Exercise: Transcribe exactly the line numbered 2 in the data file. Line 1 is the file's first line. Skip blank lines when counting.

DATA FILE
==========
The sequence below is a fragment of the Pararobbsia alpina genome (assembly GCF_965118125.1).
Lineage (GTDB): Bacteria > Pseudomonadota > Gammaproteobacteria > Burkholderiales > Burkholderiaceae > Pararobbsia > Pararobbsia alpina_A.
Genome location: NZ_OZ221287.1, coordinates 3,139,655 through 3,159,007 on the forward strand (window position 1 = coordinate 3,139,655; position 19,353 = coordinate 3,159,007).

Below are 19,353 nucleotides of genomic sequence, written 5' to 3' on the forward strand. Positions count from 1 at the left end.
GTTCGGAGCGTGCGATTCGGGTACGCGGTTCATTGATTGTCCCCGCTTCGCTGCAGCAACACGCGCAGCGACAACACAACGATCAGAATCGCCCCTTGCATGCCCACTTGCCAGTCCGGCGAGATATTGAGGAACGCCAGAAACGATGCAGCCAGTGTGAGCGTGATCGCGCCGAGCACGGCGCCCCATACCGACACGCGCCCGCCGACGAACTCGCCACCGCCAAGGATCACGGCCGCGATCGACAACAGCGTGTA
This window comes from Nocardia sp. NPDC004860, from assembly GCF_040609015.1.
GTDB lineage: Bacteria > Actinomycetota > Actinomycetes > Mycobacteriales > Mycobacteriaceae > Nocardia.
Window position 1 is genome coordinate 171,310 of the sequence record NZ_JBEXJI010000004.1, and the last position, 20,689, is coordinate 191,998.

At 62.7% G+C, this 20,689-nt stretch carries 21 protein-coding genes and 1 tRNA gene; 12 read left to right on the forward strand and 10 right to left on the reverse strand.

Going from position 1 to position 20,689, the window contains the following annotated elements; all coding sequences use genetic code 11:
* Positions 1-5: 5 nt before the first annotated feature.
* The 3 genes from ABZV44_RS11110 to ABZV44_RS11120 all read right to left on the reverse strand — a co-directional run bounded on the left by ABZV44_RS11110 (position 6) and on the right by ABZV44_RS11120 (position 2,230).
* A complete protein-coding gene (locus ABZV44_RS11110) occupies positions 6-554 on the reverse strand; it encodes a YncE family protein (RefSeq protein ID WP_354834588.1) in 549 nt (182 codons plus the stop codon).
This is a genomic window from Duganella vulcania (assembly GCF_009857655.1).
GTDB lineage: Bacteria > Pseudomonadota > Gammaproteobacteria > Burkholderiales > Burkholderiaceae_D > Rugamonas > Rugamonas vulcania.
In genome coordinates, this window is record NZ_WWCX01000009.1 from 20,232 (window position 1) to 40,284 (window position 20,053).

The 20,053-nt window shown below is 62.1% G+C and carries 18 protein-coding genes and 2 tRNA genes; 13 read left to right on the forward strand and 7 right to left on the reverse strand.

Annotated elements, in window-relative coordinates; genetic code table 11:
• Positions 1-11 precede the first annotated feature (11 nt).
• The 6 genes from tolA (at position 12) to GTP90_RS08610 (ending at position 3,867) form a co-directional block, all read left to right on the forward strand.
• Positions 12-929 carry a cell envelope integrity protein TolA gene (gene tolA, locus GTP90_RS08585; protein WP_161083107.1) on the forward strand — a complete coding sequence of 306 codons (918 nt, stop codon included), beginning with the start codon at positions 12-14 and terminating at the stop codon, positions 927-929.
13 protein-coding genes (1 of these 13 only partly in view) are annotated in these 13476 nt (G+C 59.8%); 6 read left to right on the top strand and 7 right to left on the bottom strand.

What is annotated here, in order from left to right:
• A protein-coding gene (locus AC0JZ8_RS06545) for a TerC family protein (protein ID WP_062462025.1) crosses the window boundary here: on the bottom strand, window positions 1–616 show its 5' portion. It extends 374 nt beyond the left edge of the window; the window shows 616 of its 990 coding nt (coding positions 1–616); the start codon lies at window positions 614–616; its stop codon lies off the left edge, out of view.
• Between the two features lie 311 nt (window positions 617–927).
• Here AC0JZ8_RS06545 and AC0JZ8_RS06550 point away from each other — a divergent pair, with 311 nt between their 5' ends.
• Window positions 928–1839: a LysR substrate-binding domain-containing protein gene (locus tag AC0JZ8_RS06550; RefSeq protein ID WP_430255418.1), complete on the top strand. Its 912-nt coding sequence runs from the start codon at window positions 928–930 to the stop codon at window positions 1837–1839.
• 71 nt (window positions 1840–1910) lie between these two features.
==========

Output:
Lineage (GTDB): Bacteria > Pseudomonadota > Gammaproteobacteria > Burkholderiales > Burkholderiaceae > Pararobbsia > Pararobbsia alpina_A.